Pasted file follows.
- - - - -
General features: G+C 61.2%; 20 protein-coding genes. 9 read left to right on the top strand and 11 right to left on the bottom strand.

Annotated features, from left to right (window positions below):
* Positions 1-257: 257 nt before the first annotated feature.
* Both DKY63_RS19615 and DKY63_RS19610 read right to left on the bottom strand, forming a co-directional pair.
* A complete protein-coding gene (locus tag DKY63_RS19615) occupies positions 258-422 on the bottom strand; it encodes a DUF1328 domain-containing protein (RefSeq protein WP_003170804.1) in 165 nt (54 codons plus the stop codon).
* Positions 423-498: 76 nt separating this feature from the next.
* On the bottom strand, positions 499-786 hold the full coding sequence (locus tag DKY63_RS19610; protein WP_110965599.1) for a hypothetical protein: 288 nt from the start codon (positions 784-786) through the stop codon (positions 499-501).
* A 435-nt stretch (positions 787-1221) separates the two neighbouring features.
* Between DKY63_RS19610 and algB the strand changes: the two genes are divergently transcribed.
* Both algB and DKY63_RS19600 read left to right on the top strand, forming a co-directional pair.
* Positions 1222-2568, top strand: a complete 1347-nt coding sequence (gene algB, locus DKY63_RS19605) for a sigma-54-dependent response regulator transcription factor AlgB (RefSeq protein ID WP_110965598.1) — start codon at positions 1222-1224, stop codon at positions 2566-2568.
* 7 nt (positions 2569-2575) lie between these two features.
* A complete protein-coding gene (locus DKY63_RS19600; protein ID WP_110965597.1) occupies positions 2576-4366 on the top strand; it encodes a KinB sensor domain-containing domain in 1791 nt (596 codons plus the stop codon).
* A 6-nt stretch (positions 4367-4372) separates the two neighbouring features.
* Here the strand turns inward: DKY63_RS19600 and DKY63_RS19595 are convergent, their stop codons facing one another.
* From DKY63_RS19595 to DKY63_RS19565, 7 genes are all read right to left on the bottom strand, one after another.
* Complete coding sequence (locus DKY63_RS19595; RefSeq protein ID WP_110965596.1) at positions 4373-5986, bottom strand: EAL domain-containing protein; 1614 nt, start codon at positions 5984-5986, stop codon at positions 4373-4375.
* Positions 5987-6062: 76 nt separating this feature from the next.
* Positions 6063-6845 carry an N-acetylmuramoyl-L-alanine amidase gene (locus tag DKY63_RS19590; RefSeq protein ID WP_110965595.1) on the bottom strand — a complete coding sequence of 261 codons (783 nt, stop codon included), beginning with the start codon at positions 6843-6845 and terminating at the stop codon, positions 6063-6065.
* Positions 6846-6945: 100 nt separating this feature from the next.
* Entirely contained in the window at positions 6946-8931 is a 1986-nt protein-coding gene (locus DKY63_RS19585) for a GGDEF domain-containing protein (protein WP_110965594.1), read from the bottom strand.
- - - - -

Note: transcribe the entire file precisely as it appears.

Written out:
General features: G+C 61.2%; 20 protein-coding genes. 9 read left to right on the top strand and 11 right to left on the bottom strand.

Annotated features, from left to right (window positions below):
* Positions 1-257: 257 nt before the first annotated feature.
* Both DKY63_RS19615 and DKY63_RS19610 read right to left on the bottom strand, forming a co-directional pair.
* A complete protein-coding gene (locus tag DKY63_RS19615) occupies positions 258-422 on the bottom strand; it encodes a DUF1328 domain-containing protein (RefSeq protein WP_003170804.1) in 165 nt (54 codons plus the stop codon).
* Positions 423-498: 76 nt separating this feature from the next.
* On the bottom strand, positions 499-786 hold the full coding sequence (locus tag DKY63_RS19610; protein WP_110965599.1) for a hypothetical protein: 288 nt from the start codon (positions 784-786) through the stop codon (positions 499-501).
* A 435-nt stretch (positions 787-1221) separates the two neighbouring features.
* Between DKY63_RS19610 and algB the strand changes: the two genes are divergently transcribed.
* Both algB and DKY63_RS19600 read left to right on the top strand, forming a co-directional pair.
* Positions 1222-2568, top strand: a complete 1347-nt coding sequence (gene algB, locus DKY63_RS19605) for a sigma-54-dependent response regulator transcription factor AlgB (RefSeq protein ID WP_110965598.1) — start codon at positions 1222-1224, stop codon at positions 2566-2568.
* 7 nt (positions 2569-2575) lie between these two features.
* A complete protein-coding gene (locus DKY63_RS19600; protein ID WP_110965597.1) occupies positions 2576-4366 on the top strand; it encodes a KinB sensor domain-containing domain in 1791 nt (596 codons plus the stop codon).
* A 6-nt stretch (positions 4367-4372) separates the two neighbouring features.
* Here the strand turns inward: DKY63_RS19600 and DKY63_RS19595 are convergent, their stop codons facing one another.
* From DKY63_RS19595 to DKY63_RS19565, 7 genes are all read right to left on the bottom strand, one after another.
* Complete coding sequence (locus DKY63_RS19595; RefSeq protein ID WP_110965596.1) at positions 4373-5986, bottom strand: EAL domain-containing protein; 1614 nt, start codon at positions 5984-5986, stop codon at positions 4373-4375.
* Positions 5987-6062: 76 nt separating this feature from the next.
* Positions 6063-6845 carry an N-acetylmuramoyl-L-alanine amidase gene (locus tag DKY63_RS19590; RefSeq protein ID WP_110965595.1) on the bottom strand — a complete coding sequence of 261 codons (783 nt, stop codon included), beginning with the start codon at positions 6843-6845 and terminating at the stop codon, positions 6063-6065.
* Positions 6846-6945: 100 nt separating this feature from the next.
* Entirely contained in the window at positions 6946-8931 is a 1986-nt protein-coding gene (locus DKY63_RS19585) for a GGDEF domain-containing protein (protein WP_110965594.1), read from the bottom strand.